The newest member of the University of Connecticut’s Technology Incubation Program (TIP) is working to revolutionize the way we think about sterile surfaces at home, at work, and in health care settings.
Bioengineering startup DeBogy Molecular Inc. has developed proprietary surface modification technology that can render a wide range of materials from textiles to plastics permanently anti-viral, anti-bacterial, and anti-fungal without changing the look, shape, or feel of the original material.
Dr. Houssam Bouloussa, DeBogy co-founder and vice president of operations, is a fellowship-trained orthopedic spine surgeon. In his practice, he routinely encounters patients suffering from implant-related surgical site infections. These infections often require re-operating or other drastic methods.
“Bone infections are extremely hard to eradicate,” Houssam Bouloussa says. “They raise a significant issue in terms of morbidity and mortality.”
Houssam Bouloussa connected with Othman Bouloussa, a world-renowned chemist who develops antimicrobial grafting techniques, and other researchers to build the DeBogy Molecular team.
“The antimicrobial aspect was fundamental to me because I felt we needed to work together and bridge our different worlds,” Houssam Bouloussa says. “Physicians are not used to working with chemists.”
Because of the chemistry of the molecules, DeBogy’s molecules naturally bind to cellulose-based surfaces such as cotton and wood. Other surfaces like glass, metal, and plastics use additional processes to bind with the molecules.
“Chemistry is in the DNA of our company,” Bouloussa says. “We want a sort of marriage between the molecules and the surface.”
Company data demonstrates DeBogy’s technology prevents the formation of biofilm, the leading cause of recurring infections.
“Our goal is to render any high-touch material permanently germ-free,” DeBogy Molecular CEO Wayne Gattinella says.
More Than Lab Space
Originally based in Pittsburgh, DeBogy Molecular moved its research and development labs to Connecticut in October 2020, attracted to the opportunities offered by UConn’s incubator and the state. TIP connects startups to state-of-the art resources at UConn and so many opportunities, according to the DeBogy Molecular team.
“The combination of UConn’s world-class research facilities and real-world entrepreneurial collaboration is a perfect marriage of the academic and business communities,” Gattinella says.
TIP has a strong commitment to incubating new innovation and connecting early stage companies with the resources to help them successfully commercialize their products, says Mostafa Analoui, executive director of venture development and UConn’s incubator.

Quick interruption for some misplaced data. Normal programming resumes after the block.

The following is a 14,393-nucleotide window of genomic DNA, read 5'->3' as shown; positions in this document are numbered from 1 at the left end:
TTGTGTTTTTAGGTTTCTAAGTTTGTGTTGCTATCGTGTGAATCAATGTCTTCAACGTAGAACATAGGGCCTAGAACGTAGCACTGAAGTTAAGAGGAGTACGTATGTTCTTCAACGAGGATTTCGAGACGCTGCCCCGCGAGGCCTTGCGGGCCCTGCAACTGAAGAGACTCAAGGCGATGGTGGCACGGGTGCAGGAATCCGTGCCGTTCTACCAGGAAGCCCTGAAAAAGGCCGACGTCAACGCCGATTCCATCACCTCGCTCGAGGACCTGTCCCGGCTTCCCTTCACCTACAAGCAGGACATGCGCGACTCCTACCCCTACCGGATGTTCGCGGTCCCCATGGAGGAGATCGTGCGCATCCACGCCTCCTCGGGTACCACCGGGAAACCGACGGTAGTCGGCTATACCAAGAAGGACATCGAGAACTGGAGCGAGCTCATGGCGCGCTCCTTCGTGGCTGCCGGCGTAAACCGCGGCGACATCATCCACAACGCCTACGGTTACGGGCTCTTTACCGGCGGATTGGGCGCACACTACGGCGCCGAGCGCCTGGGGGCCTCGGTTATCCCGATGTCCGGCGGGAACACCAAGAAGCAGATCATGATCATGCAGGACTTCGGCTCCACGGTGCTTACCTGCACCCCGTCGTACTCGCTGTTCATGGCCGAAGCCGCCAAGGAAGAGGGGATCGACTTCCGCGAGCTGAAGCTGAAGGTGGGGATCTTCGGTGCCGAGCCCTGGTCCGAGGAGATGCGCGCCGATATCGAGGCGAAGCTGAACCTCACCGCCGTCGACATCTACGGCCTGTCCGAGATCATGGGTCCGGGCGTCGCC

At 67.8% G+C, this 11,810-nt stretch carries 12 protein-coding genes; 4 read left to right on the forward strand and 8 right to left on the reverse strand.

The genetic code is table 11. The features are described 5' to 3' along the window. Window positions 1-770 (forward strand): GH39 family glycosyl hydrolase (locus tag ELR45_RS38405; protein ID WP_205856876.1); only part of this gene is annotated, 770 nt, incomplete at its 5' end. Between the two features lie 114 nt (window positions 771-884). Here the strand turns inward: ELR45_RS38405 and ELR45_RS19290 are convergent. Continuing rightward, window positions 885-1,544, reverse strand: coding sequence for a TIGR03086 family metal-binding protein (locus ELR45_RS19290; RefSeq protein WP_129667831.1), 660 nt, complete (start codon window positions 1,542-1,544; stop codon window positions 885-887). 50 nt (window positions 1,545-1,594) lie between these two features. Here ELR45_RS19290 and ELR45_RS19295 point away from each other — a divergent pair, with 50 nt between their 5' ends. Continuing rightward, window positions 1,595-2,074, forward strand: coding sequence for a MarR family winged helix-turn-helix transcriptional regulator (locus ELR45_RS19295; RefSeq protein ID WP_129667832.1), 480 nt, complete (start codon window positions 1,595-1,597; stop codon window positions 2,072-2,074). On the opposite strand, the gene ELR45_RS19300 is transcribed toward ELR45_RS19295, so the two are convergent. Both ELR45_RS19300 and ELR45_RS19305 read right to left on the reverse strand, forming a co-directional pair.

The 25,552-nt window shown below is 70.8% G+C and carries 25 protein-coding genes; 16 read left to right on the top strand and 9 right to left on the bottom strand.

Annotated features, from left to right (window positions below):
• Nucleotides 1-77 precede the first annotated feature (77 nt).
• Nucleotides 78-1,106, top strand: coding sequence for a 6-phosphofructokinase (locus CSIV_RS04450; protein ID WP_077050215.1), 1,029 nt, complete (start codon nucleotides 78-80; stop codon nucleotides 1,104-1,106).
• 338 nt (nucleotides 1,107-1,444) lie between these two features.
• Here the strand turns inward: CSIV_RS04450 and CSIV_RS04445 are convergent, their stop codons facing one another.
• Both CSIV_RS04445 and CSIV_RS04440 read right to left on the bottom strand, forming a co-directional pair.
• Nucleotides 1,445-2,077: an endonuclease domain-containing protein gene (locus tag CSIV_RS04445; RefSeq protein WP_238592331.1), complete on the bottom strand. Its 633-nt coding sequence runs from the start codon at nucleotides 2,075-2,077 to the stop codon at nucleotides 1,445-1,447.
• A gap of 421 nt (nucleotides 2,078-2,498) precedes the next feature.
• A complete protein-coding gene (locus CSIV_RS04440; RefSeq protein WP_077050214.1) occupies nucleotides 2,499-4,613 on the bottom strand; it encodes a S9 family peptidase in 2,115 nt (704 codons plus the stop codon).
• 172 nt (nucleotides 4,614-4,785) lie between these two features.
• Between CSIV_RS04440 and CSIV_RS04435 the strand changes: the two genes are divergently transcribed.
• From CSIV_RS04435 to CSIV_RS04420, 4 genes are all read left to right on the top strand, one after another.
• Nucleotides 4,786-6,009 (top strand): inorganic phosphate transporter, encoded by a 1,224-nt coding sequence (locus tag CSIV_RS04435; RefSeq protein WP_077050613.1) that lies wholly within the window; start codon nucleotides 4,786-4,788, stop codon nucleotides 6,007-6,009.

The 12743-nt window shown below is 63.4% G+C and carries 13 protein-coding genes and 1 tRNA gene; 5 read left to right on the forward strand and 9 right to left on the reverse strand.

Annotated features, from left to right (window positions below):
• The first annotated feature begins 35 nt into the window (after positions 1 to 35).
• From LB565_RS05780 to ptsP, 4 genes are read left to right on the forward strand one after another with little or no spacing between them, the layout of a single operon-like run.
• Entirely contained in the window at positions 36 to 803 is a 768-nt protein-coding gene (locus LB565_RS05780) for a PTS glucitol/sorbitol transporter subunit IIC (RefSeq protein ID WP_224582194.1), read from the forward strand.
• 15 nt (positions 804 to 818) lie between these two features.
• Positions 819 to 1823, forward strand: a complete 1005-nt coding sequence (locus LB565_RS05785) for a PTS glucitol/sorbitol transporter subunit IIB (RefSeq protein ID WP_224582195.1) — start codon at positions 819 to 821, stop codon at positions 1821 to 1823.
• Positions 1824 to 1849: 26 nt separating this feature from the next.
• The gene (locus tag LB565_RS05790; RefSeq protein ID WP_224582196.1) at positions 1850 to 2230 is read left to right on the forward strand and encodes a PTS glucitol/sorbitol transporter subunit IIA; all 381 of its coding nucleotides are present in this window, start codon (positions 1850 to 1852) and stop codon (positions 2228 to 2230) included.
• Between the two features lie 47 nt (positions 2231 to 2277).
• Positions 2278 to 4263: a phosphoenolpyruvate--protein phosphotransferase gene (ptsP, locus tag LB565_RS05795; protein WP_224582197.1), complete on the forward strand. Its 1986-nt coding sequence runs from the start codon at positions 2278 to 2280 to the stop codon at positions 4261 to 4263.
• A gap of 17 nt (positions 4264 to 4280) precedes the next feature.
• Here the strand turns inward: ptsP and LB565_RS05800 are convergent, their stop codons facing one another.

“UConn is committed to supporting high-potential startups like DeBogy Molecular that want to locate in Connecticut to advance their technologies and their companies,” says Analoui. “We’re thrilled to be able to contribute in this meaningful way to economic development for our state.”
The UConn location also affords DeBogy Molecular the opportunity to work closely with the University’s internationally renowned researchers and industry partners from various fields.
“Connecticut is fantastic in terms of the impact we can have,” Bouloussa says. “Our ability to tie the industry and the chemistry is ideal here. I don’t think many other states offer this.”
DeBogy Molecular is in active discussions with leading companies in the aerospace, automotive, construction, and entertainment industries to test their technology on surfaces relevant to these industries.
“We’re looking to combine our patented surface modification IP with the product development and manufacturing expertise of industry leaders to create a superior product they can provide to their customers,” Gattinella says.
Addressing the Present
While DeBogy Molecular’s technology was originally conceived for biomedical purposes, they are shifting focus to address the COVID-19 pandemic.
“The critical need for our anti-microbial technology has never been greater and we don’t feel there’s an adequate solution on the market,” Gattinella says.
In addition to offering the potential to create self-sterile COVID-19-resistant surfaces, DeBogy’s technology is environmentally friendly.
One problem with antimicrobial sprays and coatings is that they release toxic ions into the environment. DeBogy Molecular’s molecules do not leech any toxic ions by nature of their chemistry and the fact that the process is permanent, eliminating the need for reapplication.
“I think it’s possible to fight COVID without sacrificing the next generation,” Houssam Bouloussa says.
Gattinella, who has led several successful technology startups, including as CEO of WebMD, has learned the key to success is to maintain focus without putting on blinders to other opportunities.
“Successful startups are able to balance continuing research and development with a short list of in-market opportunities, to support the important need for business development while not losing sight of the larger vision you began with,” Gattinella says.
DeBogy’s technology holds the potential to dramatically revolutionize how we think about antimicrobial surfaces.
“We want to disrupt the antimicrobial marketplace,” Gattinella says. “The marketplace is characterized by temporary and inefficient sprays, wipes, and coatings.”
Gattinella says this kind of progress is not far off.
“I joined DeBogy because of the promise of the technology,” Gattinella says. “With the proper resources and continued focus and strong partners we can get there quickly.”